Plasmodium falciparum antigens on the surface of the gametocyte-infected erythrocyte.


Saeed, M; Roeffen, W; Alexander, N; Drakeley, CJ; Targett, GA; Sutherland, CJ; (2008) Plasmodium falciparum antigens on the surface of the gametocyte-infected erythrocyte. PLoS One, 3 (5). e2280. ISSN 1932-6203 DOI: https://doi.org/10.1371/journal.pone.0002280

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Abstract

BACKGROUND: The asexual blood stages of the human malaria parasite Plasmodium falciparum produce highly immunogenic polymorphic antigens that are expressed on the surface of the host cell. In contrast, few studies have examined the surface of the gametocyte-infected erythrocyte. METHODOLOGY/PRINCIPAL FINDINGS: We used flow cytometry to detect antibodies recognising the surface of live cultured erythrocytes infected with gametocytes of P. falciparum strain 3D7 in the plasma of 200 Gambian children. The majority of children had been identified as carrying gametocytes after treatment for malaria, and each donated blood for mosquito-feeding experiments. None of the plasma recognised the surface of erythrocytes infected with developmental stages of gametocytes (I-IV), but 66 of 194 (34.0%) plasma contained IgG that recognised the surface of erythrocytes infected with mature (stage V) gametocytes. Thirty-four (17.0%) of 200 plasma tested recognised erythrocytes infected with trophozoites and schizonts, but there was no association with recognition of the surface of gametocyte-infected erythrocytes (odds ratio 1.08, 95% C.I. 0.434-2.57; P = 0.851). Plasma antibodies with the ability to recognise gametocyte surface antigens (GSA) were associated with the presence of antibodies that recognise the gamete antigen Pfs 230, but not Pfs48/45. Antibodies recognising GSA were associated with donors having lower gametocyte densities 4 weeks after antimalarial treatment. CONCLUSIONS/SIGNIFICANCE: We provide evidence that GSA are distinct from antigens detected on the surface of asexual 3D7 parasites. Our findings suggest a novel strategy for the development of transmission-blocking vaccines.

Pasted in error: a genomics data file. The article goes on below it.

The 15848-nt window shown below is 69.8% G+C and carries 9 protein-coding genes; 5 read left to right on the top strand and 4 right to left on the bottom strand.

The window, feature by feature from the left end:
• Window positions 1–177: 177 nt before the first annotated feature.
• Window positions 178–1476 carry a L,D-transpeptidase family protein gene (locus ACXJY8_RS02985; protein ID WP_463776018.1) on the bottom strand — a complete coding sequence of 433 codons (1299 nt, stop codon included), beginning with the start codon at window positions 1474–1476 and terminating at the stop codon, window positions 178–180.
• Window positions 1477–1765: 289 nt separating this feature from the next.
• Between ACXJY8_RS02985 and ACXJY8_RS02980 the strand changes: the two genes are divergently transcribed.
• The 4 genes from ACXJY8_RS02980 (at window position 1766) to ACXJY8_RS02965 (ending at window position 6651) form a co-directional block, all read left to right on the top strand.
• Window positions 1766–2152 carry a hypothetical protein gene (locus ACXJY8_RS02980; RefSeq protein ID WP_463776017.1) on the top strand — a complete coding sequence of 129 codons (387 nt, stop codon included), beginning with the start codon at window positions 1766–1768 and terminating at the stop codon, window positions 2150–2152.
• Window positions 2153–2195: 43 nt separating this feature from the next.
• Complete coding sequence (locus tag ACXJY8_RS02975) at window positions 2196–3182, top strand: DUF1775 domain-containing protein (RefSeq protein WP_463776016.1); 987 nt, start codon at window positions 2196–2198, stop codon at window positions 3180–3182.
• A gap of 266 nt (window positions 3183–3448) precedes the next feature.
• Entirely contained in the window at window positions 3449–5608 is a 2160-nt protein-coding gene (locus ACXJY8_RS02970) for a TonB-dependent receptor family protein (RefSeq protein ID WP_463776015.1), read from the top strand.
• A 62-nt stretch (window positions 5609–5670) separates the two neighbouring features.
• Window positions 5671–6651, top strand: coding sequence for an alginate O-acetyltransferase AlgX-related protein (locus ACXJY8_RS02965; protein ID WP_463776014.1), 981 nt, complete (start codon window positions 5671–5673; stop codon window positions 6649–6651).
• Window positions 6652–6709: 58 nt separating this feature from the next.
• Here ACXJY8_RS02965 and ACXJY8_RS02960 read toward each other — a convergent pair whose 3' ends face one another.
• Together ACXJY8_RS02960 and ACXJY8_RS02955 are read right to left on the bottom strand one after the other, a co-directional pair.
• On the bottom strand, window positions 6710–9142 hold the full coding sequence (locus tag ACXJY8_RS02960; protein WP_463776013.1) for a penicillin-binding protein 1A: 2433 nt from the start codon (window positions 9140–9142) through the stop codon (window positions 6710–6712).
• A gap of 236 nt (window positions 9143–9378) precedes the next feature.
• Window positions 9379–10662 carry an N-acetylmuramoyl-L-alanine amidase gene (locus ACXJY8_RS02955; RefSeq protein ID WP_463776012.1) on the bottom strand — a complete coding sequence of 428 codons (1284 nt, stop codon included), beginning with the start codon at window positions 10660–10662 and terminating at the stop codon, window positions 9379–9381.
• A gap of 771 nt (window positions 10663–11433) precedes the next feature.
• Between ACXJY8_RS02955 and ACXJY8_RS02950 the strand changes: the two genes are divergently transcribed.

Item Type: Article
Faculty and Department: Faculty of Infectious and Tropical Diseases > Dept of Immunology and Infection
Faculty of Epidemiology and Population Health > Dept of Infectious Disease Epidemiology
Research Centre: Malaria Centre
Tropical Epidemiology Group
PubMed ID: 18509532
Web of Science ID: 262268500024
URI: http://researchonline.lshtm.ac.uk/id/eprint/7675

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